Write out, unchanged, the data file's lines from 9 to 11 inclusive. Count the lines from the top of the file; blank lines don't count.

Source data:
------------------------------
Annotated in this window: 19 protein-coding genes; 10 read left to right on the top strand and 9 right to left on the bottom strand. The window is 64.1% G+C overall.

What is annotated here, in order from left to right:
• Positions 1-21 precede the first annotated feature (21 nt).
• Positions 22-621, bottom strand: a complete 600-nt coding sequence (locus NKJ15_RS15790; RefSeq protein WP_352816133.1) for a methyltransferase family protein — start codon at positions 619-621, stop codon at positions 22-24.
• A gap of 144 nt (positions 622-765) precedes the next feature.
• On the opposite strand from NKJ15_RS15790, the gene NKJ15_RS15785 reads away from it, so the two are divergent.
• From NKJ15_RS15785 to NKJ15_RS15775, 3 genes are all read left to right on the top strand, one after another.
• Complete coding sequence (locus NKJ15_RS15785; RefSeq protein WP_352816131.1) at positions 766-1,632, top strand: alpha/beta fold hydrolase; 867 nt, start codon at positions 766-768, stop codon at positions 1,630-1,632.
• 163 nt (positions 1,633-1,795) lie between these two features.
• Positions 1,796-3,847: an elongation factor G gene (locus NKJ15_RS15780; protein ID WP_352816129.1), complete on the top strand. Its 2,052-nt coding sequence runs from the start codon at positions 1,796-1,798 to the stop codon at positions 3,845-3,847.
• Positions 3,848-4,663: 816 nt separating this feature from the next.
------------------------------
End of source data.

• 163 nt (positions 1,633-1,795) lie between these two features.
• Positions 1,796-3,847: an elongation factor G gene (locus NKJ15_RS15780; protein ID WP_352816129.1), complete on the top strand. Its 2,052-nt coding sequence runs from the start codon at positions 1,796-1,798 to the stop codon at positions 3,845-3,847.
• Positions 3,848-4,663: 816 nt separating this feature from the next.